Keeping track of deadlines is important to planning a productive work day. We prefer a form of written calendar slip that is kept by date in a filing box, along with a physical calendar to write on as well as entries in an electronic calendar program. We can even go so far as to keep track of every phone call as well as those “subject matter experts” we occasionally meet while working on a case. We note the name of each attorney’s assistant so we can get his or her extension from the firm’s internal directory when we call. Internally, we keep track of daily contacts on paper by client and by date so we have a good written record of work performed and a ready supply of memory joggers to help keep our to-do lists up to date.
We give ourselves at least two reminders in advance of an important deadline so we can plan our work more efficiently as that project comes due. We suggest setting those reminders at intervals that make sense for completion of the project: two months to draft a summary judgment motion, two weeks to draft a Motion to Compel.
When coming into a case as a new defendant or cross-defendant, it’s important to review the court file to ascertain any court-set hearings. Many courts have online dockets that can be viewed by case number. San Luis Obispo Superior Court website has 5-day calendars that are refreshed every morning; this requires law office staff to review listings to determine if any client matters are coming up. If you get stuck doing a review like this for a complex case, don’t forget to check your written record for the names of those attorney’s assistants who may have information to share with you! Checking a department’s tentative rulings also provides an idea of what direction the judge is considering with regard to a calendared matter, giving an opportunity to assist the attorney in being better prepared at the appearance.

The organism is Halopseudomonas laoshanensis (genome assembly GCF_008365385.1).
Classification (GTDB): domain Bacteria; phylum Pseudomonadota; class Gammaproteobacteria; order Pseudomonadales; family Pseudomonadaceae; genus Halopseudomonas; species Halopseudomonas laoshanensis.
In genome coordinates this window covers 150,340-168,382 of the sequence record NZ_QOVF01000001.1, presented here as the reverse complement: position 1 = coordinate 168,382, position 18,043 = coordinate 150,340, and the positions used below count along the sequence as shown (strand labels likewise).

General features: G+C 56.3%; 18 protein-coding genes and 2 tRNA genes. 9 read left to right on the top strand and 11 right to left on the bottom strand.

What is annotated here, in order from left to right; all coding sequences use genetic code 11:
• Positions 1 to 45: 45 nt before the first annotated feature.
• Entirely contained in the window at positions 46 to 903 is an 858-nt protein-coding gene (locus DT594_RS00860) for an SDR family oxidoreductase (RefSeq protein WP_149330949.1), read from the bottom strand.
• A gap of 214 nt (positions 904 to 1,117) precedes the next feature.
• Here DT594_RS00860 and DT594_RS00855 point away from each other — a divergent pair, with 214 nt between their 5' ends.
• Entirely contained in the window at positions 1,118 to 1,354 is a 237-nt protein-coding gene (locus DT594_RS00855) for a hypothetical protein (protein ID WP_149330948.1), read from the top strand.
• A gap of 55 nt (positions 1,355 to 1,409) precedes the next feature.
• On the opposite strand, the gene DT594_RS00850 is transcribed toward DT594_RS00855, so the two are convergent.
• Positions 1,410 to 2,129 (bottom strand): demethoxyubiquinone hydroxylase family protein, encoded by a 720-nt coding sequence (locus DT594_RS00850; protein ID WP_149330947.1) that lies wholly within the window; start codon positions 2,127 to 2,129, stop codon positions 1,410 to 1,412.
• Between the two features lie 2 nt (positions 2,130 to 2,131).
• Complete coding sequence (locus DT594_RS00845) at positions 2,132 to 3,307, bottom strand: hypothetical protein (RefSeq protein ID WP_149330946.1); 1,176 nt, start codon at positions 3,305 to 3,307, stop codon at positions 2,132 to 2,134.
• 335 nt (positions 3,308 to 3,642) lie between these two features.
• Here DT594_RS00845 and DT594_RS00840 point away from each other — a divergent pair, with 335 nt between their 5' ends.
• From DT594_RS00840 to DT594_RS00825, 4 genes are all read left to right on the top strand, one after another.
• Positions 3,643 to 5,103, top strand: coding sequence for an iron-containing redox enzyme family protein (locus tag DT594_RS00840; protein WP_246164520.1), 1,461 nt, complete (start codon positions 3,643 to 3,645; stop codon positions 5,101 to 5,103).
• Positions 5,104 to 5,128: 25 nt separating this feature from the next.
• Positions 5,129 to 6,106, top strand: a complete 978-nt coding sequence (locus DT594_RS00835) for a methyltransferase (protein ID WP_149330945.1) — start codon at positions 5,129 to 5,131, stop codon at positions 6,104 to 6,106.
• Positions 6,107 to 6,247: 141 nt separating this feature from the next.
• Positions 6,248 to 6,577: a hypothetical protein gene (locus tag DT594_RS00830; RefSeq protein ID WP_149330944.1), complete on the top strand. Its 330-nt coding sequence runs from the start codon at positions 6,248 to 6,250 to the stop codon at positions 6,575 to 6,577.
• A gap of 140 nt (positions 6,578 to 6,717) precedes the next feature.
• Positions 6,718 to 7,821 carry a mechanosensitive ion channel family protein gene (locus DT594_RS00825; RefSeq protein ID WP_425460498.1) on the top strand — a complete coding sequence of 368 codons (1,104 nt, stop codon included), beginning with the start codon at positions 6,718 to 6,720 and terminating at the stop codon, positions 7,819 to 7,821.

If a deadline is missed, the work day becomes a lot less productive as we mobilize to handle the crisis instead of what was planned for that day. Careful organizing and monitoring of both the office calendar and the courts’ calendars is a safeguard against missing important deadlines.
Ellen Sheffer Leslie Donahue